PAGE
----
Negotiation DOs and DON'Ts Win-Win Mindset 4 Levels of Problem Solving Strategies Strategic Problem Solving Creative Problem Solving 10 Brainstorming Rules Vadim Kotelnikov Quotes Wise Agreement Negotiation Emfographics Negotiation Tips How To Sell Your Ideas To Decision Makers Negotiation DOs and DON'Ts. Effective Negotiation, Efficient Negotiation, Great Negotiator



Influencing People: Yin-Yang Strategies

Understand Cultural Differences

Understand EGA of Your Audience



Communication: Yin-Yang Balance

Be Charismatic

Impactful Presenter: Top 10 Tips

Presentation: Focus On Your Audience



Negotiation Tips: Getting To Yes

Be hard on the deal, soft on the people... More

Wise Agreement

Meets the legitimate interests of each side to the extent possible... More



1. Getting to Yes, R. Fisher, W. Urey, B. Patton, Harvard Negotiation Project

2. Secrets of Power Negotiating, Roger Dawson


Set the Right Tone

Be careful what you say at the beginning and how you say it. Set a friendly tone. If you negotiate with a stranger, take time to establish rapport and develop relationship before the negotiation begin.

Same Reality, Different Perceptions

Find ways to meet them informally or arrive early to chat before the negotiation is scheduled to start. The more quickly you can establish rapport with the counterpart, the easier the negotiation is likely to become.

When you are through negotiating, always congratulate the other side. Say something like “You were brilliant,” to make them feel that they won in the negotiations.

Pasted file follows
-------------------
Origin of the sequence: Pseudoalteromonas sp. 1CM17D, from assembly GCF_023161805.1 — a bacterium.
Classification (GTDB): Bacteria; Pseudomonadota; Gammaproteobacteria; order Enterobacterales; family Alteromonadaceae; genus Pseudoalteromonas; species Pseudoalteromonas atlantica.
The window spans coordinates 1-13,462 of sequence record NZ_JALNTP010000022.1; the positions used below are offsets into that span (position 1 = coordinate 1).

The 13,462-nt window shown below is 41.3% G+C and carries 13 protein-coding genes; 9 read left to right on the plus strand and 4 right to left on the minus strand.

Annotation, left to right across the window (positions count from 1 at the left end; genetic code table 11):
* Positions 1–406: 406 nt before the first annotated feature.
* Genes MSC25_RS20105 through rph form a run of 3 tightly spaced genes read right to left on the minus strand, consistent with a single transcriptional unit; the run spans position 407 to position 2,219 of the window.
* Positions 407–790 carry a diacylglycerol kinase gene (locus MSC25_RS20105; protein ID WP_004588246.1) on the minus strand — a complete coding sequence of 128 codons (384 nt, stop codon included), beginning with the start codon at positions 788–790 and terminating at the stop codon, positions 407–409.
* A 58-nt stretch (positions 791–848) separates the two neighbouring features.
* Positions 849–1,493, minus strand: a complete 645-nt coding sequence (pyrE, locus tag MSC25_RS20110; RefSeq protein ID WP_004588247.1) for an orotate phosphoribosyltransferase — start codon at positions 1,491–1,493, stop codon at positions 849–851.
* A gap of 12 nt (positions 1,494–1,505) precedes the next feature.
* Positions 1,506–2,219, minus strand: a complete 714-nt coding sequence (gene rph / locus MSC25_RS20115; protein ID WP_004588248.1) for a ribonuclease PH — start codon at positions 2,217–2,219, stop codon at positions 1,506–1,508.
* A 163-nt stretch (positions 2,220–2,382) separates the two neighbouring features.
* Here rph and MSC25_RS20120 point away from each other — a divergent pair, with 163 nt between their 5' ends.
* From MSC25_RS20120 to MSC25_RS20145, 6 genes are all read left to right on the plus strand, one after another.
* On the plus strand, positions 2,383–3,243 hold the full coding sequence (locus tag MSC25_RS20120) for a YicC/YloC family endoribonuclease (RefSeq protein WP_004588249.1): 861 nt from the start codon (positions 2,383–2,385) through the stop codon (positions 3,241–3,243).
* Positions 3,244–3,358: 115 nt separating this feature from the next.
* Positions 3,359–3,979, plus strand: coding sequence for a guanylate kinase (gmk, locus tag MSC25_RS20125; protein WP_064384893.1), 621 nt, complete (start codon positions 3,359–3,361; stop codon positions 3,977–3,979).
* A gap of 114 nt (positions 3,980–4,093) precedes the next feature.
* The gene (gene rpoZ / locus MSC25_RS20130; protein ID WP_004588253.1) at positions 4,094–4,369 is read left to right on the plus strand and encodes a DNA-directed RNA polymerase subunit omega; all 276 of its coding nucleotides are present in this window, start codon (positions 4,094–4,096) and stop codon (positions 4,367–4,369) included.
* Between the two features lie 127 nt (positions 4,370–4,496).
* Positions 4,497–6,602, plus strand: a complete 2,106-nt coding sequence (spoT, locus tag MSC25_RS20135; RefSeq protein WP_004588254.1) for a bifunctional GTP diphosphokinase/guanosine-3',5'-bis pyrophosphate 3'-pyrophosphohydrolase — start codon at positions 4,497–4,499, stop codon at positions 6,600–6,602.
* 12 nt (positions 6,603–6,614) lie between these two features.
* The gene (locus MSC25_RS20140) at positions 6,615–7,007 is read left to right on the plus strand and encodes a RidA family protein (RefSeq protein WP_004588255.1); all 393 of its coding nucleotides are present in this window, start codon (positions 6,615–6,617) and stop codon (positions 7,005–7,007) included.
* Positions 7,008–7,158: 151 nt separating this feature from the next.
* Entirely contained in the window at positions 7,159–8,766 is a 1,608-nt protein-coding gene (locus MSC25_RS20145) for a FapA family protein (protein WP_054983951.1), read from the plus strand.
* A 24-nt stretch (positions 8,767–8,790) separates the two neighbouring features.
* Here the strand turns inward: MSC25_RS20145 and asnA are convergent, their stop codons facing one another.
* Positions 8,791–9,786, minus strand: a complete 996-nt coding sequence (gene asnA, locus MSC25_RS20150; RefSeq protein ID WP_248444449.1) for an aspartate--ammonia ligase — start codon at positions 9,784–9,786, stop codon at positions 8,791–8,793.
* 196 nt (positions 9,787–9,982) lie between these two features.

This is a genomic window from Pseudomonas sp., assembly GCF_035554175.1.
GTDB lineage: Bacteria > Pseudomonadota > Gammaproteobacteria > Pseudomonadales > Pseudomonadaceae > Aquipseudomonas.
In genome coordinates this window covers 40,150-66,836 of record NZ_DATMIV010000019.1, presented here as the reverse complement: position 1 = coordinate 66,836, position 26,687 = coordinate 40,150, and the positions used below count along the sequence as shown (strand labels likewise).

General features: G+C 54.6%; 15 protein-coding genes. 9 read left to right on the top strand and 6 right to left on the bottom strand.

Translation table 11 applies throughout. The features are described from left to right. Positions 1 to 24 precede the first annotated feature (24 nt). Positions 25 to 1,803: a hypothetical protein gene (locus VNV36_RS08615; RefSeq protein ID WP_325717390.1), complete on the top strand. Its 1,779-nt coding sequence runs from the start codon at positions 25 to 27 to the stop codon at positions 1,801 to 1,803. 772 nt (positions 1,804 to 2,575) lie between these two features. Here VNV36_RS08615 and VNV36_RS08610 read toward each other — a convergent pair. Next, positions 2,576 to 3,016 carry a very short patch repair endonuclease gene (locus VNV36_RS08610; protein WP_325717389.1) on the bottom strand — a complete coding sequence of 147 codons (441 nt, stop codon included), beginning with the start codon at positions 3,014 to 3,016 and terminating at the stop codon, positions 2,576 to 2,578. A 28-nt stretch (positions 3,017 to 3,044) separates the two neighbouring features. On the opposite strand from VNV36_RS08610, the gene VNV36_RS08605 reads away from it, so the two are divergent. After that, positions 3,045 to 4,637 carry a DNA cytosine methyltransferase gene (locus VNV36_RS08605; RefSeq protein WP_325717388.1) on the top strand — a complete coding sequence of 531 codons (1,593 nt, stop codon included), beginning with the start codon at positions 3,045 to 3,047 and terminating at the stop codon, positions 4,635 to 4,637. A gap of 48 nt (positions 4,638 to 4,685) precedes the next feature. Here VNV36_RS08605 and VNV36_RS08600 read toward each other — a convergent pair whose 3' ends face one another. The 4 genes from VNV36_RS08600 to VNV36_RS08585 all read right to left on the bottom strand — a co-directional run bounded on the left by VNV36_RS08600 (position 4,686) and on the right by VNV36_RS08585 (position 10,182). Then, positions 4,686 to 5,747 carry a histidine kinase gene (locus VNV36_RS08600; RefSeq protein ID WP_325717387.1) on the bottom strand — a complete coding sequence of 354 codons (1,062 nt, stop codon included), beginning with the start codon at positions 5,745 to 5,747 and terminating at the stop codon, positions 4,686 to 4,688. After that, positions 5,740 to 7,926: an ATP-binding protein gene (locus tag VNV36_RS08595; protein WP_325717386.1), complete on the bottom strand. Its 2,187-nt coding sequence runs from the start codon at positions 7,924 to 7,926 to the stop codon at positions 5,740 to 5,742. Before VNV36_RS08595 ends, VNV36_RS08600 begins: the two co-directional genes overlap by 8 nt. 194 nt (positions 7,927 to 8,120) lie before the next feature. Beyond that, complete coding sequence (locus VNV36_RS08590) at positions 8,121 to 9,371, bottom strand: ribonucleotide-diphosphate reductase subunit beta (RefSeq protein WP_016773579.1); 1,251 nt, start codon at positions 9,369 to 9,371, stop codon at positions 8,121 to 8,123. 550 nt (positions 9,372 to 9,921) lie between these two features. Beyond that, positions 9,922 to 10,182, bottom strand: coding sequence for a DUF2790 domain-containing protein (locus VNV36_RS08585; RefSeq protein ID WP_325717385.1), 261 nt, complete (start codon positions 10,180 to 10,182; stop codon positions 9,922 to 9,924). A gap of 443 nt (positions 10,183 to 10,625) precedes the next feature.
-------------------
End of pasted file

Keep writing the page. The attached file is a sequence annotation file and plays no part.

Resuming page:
Your People Skills 360

Agree First, Then Turn It Around

Avoid confrontational negotiations. If your counterpart takes a position with which you totally disagree, don’t argue. It may come across as, “I’m right and you’re wrong.” Arguing always puts your opponent in a defending position, makes him or her to argue back, and intensifies his or her desire to win the contest of rightness and will. So, agree first, that turn it around.

Roger Dowson, the author of Secrets of Power Negotiating, advises to use the Feel, Felt, Found (3F) formula to diffuse the competitive spirit. For instance, if you are selling something, and your prospective buyer says, “Your price is way too high,” don’t argue. Say instead, “I understand exactly how you feel about that. Many other people have felt exactly the same way as you do when they first hear the price. When they take a closer look at what we offer, however, they have always found that we offer the best value in the marketplace.”

4 NLP Perceptual Positions

Negotiation as a Joint-Problem-Solving Exercise

 "Negotiation in the classic diplomatic sense assumes parties more anxious to agree than to disagree." ~ Dean Acheson

There are profound differences between adversarial position-focused bargaining and alternative methods of principled or joint- problem-solving negotiation. Positional bargaining often impedes negotiations, destroys relationships and produces unwise agreements. The more attention is paid to positions, the less attention is devoted to meeting the underlying concerns of the parties.

Problem Solving Strategies: 4 Levels

Creative Problem Solving

Turn Problems To Opportunities

The principled negotiation strategy developed by the leaders of the Harvard Negotiation Project1 advocates a different approach. Participants should act not as adversaries, but as partners trying to solve a problem jointly.

Brainstorming: 10 Rules

By separating the people from the problem, they aim to reach a wise agreement efficiently and amicably.  >>>

How To Solve People Problems

Great Negotiator

Great negotiators build strong, durable, win-win relationships because they have an obligation to help their counterparts in negotiations come out winners... More